Thompson was the representative for South Carolina’s 6th congressional district and was a Whig. He served from 1839 to 1841.
He was previously the representative for South Carolina’s 6th congressional district as a Whig from 1837 to 1839; and the representative for South Carolina’s 6th congressional district as an Anti Jacksonian from 1835 to 1837.
From Dec 1835 to Mar 1841, Thompson missed 806 of 1,685 roll call votes, which is 47.8%. This is much worse than the median of 30.0% among the lifetime records of representatives serving in Mar 1841. The chart below reports missed votes over time.
|Time Period||Votes Eligible||Missed Votes||Percent||Percentile|
|Dec 1835-Feb 1836||57||16||28.1%||85th|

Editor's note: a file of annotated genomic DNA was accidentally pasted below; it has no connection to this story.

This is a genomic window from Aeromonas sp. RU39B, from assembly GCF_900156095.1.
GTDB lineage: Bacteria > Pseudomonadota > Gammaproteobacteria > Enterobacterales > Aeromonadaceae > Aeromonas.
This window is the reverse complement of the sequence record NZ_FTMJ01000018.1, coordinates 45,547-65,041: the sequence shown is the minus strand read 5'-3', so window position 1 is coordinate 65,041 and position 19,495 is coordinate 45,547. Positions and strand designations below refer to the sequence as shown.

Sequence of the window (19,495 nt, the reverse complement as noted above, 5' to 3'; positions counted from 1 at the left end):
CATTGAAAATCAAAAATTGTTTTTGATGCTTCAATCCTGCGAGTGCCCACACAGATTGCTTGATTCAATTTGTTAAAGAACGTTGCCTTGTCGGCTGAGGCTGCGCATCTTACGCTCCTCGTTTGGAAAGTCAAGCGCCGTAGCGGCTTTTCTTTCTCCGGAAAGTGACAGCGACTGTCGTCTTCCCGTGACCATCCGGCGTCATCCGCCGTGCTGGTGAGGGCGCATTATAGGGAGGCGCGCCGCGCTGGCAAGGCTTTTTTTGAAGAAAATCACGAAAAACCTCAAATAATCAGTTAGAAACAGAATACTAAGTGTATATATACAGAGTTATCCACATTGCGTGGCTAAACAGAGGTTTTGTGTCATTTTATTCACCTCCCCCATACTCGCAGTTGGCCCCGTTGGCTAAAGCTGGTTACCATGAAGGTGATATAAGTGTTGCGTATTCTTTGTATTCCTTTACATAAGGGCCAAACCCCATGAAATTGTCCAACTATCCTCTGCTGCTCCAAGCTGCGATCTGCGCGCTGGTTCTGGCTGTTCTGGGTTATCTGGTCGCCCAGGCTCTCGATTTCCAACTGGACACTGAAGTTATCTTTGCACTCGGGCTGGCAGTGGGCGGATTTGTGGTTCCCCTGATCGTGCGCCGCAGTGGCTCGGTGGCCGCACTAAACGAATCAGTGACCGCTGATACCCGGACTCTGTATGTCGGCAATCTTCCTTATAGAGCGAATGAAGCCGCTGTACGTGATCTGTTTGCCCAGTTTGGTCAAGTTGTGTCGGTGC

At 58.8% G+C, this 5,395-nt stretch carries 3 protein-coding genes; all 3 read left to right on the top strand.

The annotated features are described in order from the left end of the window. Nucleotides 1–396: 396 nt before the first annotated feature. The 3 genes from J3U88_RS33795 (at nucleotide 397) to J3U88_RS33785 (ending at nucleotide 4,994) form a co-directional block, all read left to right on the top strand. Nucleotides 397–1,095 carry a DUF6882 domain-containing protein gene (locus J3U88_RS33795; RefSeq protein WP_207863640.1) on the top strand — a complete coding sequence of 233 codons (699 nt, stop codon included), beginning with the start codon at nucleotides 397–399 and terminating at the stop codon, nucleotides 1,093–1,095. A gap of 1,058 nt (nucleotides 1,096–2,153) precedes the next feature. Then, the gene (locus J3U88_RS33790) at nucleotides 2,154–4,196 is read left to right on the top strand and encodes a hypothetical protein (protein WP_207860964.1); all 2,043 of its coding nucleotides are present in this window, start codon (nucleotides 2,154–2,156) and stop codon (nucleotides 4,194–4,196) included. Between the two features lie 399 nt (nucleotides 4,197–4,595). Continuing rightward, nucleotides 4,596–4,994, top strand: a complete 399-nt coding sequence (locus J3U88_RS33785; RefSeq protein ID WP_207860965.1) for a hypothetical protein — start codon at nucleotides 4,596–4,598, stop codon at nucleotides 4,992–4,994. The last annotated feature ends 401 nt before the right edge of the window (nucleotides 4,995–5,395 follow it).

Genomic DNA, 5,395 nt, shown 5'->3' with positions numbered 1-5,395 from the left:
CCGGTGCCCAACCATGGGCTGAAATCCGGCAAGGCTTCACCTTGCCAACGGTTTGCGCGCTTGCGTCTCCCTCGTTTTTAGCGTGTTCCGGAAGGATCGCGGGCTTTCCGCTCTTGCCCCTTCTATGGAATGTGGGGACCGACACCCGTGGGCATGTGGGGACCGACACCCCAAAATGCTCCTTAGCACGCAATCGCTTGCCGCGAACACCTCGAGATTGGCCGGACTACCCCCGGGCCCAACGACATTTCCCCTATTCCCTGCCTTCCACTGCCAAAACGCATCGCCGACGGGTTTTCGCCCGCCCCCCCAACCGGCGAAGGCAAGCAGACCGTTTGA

|Dec 1836-Mar 1837||136||50||36.8%||84th|
|Dec 1837-Feb 1838||52||22||42.3%||91st|
|Dec 1838-Mar 1839||145||78||53.8%||93rd|
|Dec 1839-Feb 1840||170||66||38.8%||85th|
|Dec 1840-Mar 1841||123||52||42.3%||68th|
The information on this page is originally sourced from a variety of materials, including:
- @unitedstates/congress-legislators, a community project gathering congressional information
- United States Congressional Roll Call Voting Records, 1789-1990 by Howard L. Rosenthal and Keith T. Poole.
- Martis’s “The Historical Atlas of Political Parties in the United States Congress”, via Keith Poole’s roll call votes data set, for political party affiliation for Members of Congress from 1789 through about year 2000